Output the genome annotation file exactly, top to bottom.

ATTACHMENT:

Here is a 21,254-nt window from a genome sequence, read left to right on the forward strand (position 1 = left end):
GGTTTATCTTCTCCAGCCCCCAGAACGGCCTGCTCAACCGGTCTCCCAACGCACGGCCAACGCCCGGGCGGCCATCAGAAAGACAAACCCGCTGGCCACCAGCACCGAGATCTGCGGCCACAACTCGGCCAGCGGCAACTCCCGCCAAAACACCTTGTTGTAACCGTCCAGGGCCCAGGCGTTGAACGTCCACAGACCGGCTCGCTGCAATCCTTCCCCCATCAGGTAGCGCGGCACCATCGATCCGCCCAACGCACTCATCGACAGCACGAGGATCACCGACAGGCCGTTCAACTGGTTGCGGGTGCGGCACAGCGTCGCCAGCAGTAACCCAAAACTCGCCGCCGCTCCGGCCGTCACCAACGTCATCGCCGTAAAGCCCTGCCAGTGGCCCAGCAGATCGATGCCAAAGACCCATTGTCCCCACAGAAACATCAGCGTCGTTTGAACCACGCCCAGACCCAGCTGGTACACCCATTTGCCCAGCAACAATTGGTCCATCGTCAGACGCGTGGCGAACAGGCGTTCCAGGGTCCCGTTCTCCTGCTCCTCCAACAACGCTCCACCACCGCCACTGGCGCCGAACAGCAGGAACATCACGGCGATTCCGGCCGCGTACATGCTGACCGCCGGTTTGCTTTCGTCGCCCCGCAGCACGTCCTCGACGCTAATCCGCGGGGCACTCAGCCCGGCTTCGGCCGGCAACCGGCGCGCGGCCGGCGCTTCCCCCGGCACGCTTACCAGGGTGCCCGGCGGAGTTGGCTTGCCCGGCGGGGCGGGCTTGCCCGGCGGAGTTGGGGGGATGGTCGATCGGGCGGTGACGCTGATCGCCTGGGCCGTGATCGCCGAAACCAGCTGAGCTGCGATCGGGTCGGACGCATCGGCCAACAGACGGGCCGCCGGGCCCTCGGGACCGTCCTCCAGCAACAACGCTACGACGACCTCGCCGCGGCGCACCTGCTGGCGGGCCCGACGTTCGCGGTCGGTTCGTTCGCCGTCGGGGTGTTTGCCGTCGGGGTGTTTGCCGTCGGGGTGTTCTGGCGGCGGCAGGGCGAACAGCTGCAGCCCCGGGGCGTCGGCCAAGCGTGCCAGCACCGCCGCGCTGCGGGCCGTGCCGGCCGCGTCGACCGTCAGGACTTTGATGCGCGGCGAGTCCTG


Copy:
Here is a 21,254-nt window from a genome sequence, read left to right on the forward strand (position 1 = left end):
GGTTTATCTTCTCCAGCCCCCAGAACGGCCTGCTCAACCGGTCTCCCAACGCACGGCCAACGCCCGGGCGGCCATCAGAAAGACAAACCCGCTGGCCACCAGCACCGAGATCTGCGGCCACAACTCGGCCAGCGGCAACTCCCGCCAAAACACCTTGTTGTAACCGTCCAGGGCCCAGGCGTTGAACGTCCACAGACCGGCTCGCTGCAATCCTTCCCCCATCAGGTAGCGCGGCACCATCGATCCGCCCAACGCACTCATCGACAGCACGAGGATCACCGACAGGCCGTTCAACTGGTTGCGGGTGCGGCACAGCGTCGCCAGCAGTAACCCAAAACTCGCCGCCGCTCCGGCCGTCACCAACGTCATCGCCGTAAAGCCCTGCCAGTGGCCCAGCAGATCGATGCCAAAGACCCATTGTCCCCACAGAAACATCAGCGTCGTTTGAACCACGCCCAGACCCAGCTGGTACACCCATTTGCCCAGCAACAATTGGTCCATCGTCAGACGCGTGGCGAACAGGCGTTCCAGGGTCCCGTTCTCCTGCTCCTCCAACAACGCTCCACCACCGCCACTGGCGCCGAACAGCAGGAACATCACGGCGATTCCGGCCGCGTACATGCTGACCGCCGGTTTGCTTTCGTCGCCCCGCAGCACGTCCTCGACGCTAATCCGCGGGGCACTCAGCCCGGCTTCGGCCGGCAACCGGCGCGCGGCCGGCGCTTCCCCCGGCACGCTTACCAGGGTGCCCGGCGGAGTTGGCTTGCCCGGCGGGGCGGGCTTGCCCGGCGGAGTTGGGGGGATGGTCGATCGGGCGGTGACGCTGATCGCCTGGGCCGTGATCGCCGAAACCAGCTGAGCTGCGATCGGGTCGGACGCATCGGCCAACAGACGGGCCGCCGGGCCCTCGGGACCGTCCTCCAGCAACAACGCTACGACGACCTCGCCGCGGCGCACCTGCTGGCGGGCCCGACGTTCGCGGTCGGTTCGTTCGCCGTCGGGGTGTTTGCCGTCGGGGTGTTTGCCGTCGGGGTGTTCTGGCGGCGGCAGGGCGAACAGCTGCAGCCCCGGGGCGTCGGCCAAGCGTGCCAGCACCGCCGCGCTGCGGGCCGTGCCGGCCGCGTCGACCGTCAGGACTTTGATGCGCGGCGAGTCCTG